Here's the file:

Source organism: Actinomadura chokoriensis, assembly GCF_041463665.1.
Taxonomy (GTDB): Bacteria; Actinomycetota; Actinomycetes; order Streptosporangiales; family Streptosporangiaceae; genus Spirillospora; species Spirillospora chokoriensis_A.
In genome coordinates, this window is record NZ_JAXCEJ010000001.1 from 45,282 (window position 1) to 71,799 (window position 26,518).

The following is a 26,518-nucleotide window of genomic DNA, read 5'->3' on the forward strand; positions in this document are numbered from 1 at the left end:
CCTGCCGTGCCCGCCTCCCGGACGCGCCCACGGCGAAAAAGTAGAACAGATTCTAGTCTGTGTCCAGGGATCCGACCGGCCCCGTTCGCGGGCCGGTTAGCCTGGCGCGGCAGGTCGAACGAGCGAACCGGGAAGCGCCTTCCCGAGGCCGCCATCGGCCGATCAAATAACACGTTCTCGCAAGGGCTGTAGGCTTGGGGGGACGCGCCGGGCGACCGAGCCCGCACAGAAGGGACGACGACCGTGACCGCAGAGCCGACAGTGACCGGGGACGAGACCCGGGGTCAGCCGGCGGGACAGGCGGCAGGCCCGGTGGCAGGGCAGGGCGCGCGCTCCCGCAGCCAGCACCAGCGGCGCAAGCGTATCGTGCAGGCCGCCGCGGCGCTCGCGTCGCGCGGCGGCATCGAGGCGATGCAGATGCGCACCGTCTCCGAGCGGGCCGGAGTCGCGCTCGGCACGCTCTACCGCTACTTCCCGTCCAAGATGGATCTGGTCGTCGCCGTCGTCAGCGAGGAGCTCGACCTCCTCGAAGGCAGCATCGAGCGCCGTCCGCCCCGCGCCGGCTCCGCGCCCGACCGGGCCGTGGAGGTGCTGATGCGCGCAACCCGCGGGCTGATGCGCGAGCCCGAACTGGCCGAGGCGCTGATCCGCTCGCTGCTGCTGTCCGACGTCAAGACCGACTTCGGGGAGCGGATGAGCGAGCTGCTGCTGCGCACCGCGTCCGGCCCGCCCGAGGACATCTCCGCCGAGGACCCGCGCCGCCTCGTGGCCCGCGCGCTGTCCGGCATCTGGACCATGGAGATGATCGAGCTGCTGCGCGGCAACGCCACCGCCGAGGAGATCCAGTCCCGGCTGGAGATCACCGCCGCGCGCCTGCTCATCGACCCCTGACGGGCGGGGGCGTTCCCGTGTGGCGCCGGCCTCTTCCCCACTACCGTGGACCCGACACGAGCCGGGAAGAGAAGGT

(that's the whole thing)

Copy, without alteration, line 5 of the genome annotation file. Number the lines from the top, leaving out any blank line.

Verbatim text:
CCTGCCGTGCCCGCCTCCCGGACGCGCCCACGGCGAAAAAGTAGAACAGATTCTAGTCTGTGTCCAGGGATCCGACCGGCCCCGTTCGCGGGCCGGTTAGCCTGGCGCGGCAGGTCGAACGAGCGAACCGGGAAGCGCCTTCCCGAGGCCGCCATCGGCCGATCAAATAACACGTTCTCGCAAGGGCTGTAGGCTTGGGGGGACGCGCCGGGCGACCGAGCCCGCACAGAAGGGACGACGACCGTGACCGCAGAGCCGACAGTGACCGGGGACGAGACCCGGGGTCAGCCGGCGGGACAGGCGGCAGGCCCGGTGGCAGGGCAGGGCGCGCGCTCCCGCAGCCAGCACCAGCGGCGCAAGCGTATCGTGCAGGCCGCCGCGGCGCTCGCGTCGCGCGGCGGCATCGAGGCGATGCAGATGCGCACCGTCTCCGAGCGGGCCGGAGTCGCGCTCGGCACGCTCTACCGCTACTTCCCGTCCAAGATGGATCTGGTCGTCGCCGTCGTCAGCGAGGAGCTCGACCTCCTCGAAGGCAGCATCGAGCGCCGTCCGCCCCGCGCCGGCTCCGCGCCCGACCGGGCCGTGGAGGTGCTGATGCGCGCAACCCGCGGGCTGATGCGCGAGCCCGAACTGGCCGAGGCGCTGATCCGCTCGCTGCTGCTGTCCGACGTCAAGACCGACTTCGGGGAGCGGATGAGCGAGCTGCTGCTGCGCACCGCGTCCGGCCCGCCCGAGGACATCTCCGCCGAGGACCCGCGCCGCCTCGTGGCCCGCGCGCTGTCCGGCATCTGGACCATGGAGATGATCGAGCTGCTGCGCGGCAACGCCACCGCCGAGGAGATCCAGTCCCGGCTGGAGATCACCGCCGCGCGCCTGCTCATCGACCCCTGACGGGCGGGGGCGTTCCCGTGTGGCGCCGGCCTCTTCCCCACTACCGTGGACCCGACACGAGCCGGGAAGAGAAGGT